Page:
Pandemic (H1N1) Influenza

(Swine Flu; Swine Influenza; Human Swine Flu; Global Swine Flu; Pig Flu; Novel H1N1 Flu; New H1N1 Flu; H1N1 Flu; H1N1 Infection; Influenza A (H1N1); Type A (H1N1) Flu)

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As of August 2010, pandemic H1N1 flu is no longer considered a pandemic. This fact sheet provides historical information about pandemic H1N1 flu and will no longer be updated. Please see the Centers for Disease Control and Prevention (CDC) website for the latest information about H1N1 flu.


Pandemic H1N1 flu (originally called swine flu) is a respiratory infection. The pandemic H1N1 flu has spread to humans and has reached the level of a pandemic. A pandemic is a worldwide outbreak. The pandemic H1N1 flu can cause mild-to-severe symptoms. If you think that you have this virus, call your doctor (or do as advised by local public health officials).


There are two main types of influenza virus—type A and type B. This strain passes from human to human, so it may spread rapidly. The pandemic H1N1 flu spreads in the same way as the seasonal flu:
  • By breathing in droplets after an infected person coughs or sneezes
  • By touching a contaminated surface and then touching your eyes, nose, or mouth. The virus can survive on surfaces and infect a person for 2-8 hours after being exposed to the surface.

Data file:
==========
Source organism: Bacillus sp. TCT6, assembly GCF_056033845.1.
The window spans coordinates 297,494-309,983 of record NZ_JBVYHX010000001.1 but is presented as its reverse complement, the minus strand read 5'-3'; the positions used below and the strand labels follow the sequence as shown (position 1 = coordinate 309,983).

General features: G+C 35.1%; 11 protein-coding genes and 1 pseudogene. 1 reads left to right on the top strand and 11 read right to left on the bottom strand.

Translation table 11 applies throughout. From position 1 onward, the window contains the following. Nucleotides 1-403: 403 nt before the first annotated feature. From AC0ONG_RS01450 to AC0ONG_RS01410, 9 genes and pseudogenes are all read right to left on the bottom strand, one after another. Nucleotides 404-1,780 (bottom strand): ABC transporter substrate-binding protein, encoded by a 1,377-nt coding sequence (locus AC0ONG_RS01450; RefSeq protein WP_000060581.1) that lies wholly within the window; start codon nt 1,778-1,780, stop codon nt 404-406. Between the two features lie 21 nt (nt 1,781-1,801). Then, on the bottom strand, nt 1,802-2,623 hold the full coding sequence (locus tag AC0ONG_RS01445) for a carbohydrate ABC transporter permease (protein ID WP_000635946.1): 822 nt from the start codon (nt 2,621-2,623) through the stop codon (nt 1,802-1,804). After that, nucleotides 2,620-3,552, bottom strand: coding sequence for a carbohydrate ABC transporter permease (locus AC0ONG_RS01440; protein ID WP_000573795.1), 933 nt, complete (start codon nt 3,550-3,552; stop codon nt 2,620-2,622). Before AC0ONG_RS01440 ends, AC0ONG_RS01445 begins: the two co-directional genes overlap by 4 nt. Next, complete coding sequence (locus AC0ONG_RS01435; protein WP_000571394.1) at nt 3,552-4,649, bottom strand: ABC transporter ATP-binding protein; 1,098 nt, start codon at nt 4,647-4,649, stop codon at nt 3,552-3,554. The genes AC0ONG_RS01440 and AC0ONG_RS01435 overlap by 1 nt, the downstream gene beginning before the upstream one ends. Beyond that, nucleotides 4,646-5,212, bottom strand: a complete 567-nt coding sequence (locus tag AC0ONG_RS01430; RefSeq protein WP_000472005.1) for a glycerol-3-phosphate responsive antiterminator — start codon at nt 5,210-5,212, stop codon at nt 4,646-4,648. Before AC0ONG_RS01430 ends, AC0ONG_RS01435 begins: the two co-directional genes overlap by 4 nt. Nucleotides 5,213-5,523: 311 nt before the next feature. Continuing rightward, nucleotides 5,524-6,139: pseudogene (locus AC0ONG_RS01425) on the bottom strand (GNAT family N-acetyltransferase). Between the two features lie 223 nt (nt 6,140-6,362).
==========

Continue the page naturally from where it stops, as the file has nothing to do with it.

Pandemic H1N1 Virus
3DC00001 105433 1 H1N1
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Risk Factors

The main risk factor for getting the pandemic H1N1 flu is contact with an infected person. Having a chronic health condition (such as, cardiovascular disease, respiratory disease, diabetes, cancer) may increase your risk of a more severe form of the infection. Also, people with physical or mental disabilities may be more at risk because they may not be able to easily communicate their symptoms or may have trouble practicing preventive measures against the pandemic H1N1 flu.People younger than 25 years old are more likely to be affected by the virus. The pandemic H1N1 flu is more likely to affect younger people than the elderly because older people may have developed immunity against the virus. Eating pork or pork products, and drinking tap water are not risk factors for getting the pandemic H1N1 flu. Factors that may increase your chance of complications from the pandemic H1N1 flu include:
  • Age: younger than two years and 65 years or older
  • People younger than 19 years old on long-term aspirin
  • Being pregnant
  • Having recently given birth (in the last two weeks)
  • Diabetes
  • Weakened immune systems, such as in:
    • People with HIV infection
    • People taking immunosuppressive drugs
  • Disorders that may affect breathing
  • Chronic lung, heart, kidney, liver, nerve, or blood conditions
  • Being in a chronic care facility
  • Obesity (based on early reports)

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